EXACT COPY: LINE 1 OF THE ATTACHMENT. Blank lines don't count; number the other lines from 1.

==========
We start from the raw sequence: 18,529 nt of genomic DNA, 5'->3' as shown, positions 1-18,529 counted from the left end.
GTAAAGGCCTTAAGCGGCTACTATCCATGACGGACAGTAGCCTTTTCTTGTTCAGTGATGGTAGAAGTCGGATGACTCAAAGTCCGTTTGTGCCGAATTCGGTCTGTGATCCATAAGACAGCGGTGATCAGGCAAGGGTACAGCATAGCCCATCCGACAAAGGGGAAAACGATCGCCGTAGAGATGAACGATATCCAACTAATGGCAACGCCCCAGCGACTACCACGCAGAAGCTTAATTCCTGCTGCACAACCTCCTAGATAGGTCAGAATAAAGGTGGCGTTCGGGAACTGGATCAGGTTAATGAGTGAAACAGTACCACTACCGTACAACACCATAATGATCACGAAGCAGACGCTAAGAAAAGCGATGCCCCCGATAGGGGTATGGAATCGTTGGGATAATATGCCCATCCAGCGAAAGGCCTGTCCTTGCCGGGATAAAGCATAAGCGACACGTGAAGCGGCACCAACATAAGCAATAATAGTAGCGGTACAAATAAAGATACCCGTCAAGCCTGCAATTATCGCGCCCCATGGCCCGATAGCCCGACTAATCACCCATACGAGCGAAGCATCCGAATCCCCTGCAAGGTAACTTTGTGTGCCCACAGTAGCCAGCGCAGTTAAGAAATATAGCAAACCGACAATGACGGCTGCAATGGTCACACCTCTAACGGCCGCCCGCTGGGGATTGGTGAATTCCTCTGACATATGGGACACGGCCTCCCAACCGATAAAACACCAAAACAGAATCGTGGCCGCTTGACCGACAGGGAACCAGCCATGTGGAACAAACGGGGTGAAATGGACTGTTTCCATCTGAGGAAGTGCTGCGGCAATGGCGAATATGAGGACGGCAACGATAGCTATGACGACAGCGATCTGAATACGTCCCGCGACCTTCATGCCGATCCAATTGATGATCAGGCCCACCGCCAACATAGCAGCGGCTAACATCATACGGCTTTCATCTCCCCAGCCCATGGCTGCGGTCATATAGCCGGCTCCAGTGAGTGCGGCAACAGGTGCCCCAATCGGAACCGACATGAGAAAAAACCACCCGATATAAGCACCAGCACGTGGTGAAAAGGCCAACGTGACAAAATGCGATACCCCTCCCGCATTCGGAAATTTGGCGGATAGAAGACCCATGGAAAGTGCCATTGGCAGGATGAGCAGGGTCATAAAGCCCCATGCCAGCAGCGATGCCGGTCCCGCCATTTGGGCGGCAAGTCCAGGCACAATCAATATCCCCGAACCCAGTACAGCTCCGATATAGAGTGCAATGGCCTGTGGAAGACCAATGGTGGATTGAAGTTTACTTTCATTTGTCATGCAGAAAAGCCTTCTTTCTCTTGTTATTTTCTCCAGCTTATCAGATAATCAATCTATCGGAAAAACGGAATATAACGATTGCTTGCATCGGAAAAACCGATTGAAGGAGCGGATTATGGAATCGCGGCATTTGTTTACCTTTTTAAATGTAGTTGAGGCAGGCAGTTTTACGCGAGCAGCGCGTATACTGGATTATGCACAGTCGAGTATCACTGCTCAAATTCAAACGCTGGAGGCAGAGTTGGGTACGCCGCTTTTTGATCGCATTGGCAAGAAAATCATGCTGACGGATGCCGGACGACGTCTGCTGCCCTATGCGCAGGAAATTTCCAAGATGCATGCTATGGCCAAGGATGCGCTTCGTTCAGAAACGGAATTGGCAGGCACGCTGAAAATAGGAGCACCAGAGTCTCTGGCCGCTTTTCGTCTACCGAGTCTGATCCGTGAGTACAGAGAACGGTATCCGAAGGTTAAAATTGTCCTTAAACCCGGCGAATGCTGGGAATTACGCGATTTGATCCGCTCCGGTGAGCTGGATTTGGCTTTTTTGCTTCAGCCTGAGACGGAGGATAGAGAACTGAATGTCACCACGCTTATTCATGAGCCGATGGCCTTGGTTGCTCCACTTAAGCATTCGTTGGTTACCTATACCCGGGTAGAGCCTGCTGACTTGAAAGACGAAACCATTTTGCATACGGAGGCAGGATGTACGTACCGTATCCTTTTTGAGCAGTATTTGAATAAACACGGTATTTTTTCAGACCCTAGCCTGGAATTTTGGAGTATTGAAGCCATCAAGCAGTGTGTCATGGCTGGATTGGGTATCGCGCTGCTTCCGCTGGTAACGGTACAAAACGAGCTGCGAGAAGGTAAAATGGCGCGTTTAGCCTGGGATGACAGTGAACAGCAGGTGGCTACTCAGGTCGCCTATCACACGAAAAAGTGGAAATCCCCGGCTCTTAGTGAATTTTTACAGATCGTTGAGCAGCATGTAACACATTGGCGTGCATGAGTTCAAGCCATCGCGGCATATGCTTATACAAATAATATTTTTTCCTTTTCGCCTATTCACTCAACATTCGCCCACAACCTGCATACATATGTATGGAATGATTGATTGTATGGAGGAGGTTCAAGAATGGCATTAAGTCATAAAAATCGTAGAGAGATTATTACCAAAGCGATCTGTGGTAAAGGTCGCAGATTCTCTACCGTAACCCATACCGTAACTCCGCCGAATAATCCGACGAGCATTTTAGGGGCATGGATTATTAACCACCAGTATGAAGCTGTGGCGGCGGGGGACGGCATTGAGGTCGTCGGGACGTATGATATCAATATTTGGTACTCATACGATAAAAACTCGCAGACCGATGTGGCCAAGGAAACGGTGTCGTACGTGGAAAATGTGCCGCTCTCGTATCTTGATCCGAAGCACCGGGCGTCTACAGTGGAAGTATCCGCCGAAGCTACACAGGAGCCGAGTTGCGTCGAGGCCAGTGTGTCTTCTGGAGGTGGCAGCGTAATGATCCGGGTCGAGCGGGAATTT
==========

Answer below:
We start from the raw sequence: 18,529 nt of genomic DNA, 5'->3' as shown, positions 1-18,529 counted from the left end.